|Figure 2: Comparison of steatosis between HCV+DM+ patients (HOMA IR≥3) and among HCV+DM− patients (HOMA IR<3). HCV, hepatitis C virus; HOMA IR, homeostatic model assessment test for insulin resistance.|
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|Figure 3: Comparison of the stage of fibrosis between HOMA IR≥3 and HOMA IR<3. HOMA IR, homeostatic model assessment test for insulin resistance.|
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|Figure 4: Highly significant positive correlation between fasting insulin and HOMA IR HCV patients. HCV, hepatitis C virus; HOMA IR, homeostatic model assessment test for insulin resistance.|
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|Figure 5: Significant positive correlation between fasting insulin and stage of fibrosis in HCV patients. HCV, hepatitis C virus.|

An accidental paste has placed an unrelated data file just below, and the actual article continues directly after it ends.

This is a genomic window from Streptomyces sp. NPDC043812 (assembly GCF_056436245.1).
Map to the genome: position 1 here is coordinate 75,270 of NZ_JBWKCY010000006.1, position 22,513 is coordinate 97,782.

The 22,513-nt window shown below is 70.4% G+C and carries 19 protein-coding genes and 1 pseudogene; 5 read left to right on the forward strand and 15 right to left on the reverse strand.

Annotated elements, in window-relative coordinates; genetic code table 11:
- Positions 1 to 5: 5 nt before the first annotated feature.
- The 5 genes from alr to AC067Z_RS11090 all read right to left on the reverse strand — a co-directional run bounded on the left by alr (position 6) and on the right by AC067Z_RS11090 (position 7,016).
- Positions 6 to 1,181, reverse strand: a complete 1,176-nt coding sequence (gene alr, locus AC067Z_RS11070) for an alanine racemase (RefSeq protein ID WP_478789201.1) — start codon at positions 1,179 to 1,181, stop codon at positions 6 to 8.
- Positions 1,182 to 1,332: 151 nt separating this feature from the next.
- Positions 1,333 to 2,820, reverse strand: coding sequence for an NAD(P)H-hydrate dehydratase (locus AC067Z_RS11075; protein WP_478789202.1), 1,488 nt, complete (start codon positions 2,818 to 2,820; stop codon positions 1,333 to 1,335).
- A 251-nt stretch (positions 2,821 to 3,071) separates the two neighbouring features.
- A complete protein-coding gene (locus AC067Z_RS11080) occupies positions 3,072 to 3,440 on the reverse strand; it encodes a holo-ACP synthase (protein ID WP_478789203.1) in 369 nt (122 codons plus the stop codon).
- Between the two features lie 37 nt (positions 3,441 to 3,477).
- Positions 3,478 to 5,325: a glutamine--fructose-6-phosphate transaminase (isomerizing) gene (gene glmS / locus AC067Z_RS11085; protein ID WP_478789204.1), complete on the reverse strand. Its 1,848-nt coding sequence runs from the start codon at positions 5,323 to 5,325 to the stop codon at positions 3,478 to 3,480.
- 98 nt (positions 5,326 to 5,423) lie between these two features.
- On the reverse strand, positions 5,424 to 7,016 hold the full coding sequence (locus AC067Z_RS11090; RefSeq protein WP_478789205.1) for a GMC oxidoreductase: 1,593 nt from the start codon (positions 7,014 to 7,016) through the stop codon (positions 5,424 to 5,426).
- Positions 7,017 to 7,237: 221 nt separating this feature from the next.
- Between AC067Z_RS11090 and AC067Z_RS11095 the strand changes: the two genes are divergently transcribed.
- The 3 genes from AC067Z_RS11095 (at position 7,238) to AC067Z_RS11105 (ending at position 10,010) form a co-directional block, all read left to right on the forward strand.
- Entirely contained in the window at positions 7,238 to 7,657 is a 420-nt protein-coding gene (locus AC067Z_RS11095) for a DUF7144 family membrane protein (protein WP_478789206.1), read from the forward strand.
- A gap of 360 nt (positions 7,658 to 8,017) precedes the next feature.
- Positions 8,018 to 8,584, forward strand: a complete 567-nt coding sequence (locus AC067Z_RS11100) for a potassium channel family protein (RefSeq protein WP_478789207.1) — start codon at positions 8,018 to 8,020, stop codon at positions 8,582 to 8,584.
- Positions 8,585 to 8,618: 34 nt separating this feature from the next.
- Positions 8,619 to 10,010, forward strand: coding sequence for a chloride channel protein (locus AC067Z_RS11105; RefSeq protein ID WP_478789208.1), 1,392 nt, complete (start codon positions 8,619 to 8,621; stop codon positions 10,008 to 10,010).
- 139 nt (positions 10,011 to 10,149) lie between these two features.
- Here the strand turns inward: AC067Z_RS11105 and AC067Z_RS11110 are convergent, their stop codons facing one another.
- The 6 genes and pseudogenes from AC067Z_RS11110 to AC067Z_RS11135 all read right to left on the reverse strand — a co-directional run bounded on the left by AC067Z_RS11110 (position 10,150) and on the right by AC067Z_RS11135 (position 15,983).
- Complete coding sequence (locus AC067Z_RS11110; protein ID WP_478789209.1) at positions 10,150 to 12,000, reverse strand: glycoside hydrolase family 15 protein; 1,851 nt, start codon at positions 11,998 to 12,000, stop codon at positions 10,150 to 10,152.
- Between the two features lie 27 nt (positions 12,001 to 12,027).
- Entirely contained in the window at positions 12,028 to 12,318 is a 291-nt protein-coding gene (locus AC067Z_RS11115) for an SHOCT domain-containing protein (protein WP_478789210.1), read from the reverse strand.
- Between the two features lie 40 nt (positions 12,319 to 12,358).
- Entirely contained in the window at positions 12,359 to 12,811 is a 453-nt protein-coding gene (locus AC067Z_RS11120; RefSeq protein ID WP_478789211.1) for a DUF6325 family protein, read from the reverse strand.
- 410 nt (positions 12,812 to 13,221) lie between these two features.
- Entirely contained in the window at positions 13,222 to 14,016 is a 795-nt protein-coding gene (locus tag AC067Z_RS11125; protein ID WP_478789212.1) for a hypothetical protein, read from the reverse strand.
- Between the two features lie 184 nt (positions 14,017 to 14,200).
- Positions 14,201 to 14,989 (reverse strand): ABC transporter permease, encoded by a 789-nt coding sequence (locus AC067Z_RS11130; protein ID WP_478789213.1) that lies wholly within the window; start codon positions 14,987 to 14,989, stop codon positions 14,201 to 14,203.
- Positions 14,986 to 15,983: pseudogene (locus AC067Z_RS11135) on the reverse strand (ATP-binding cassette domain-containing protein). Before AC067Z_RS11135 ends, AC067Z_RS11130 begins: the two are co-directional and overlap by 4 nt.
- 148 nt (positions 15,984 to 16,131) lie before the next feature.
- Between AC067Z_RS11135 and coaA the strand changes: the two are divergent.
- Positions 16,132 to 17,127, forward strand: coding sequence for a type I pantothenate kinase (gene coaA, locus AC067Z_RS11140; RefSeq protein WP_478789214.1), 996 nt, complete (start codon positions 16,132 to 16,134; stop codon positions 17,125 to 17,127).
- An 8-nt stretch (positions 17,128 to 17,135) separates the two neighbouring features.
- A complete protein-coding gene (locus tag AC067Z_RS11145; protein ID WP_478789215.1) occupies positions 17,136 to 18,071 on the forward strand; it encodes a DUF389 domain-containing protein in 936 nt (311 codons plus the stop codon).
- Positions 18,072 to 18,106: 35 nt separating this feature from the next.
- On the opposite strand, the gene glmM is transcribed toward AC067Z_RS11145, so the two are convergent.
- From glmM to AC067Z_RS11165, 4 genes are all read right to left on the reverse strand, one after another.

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|Figure 6: Negative correlation between steatosis and BMI in HCV patients. HCV, hepatitis C virus.|
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|Figure 8: Section from liver tissue case no. 27 showing a preserved architecture (stage of fibrosis 0/6, negative steatosis) and a mild portal lymphocytic infiltrate (Masson trichrome staining).|
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| Discussion|| |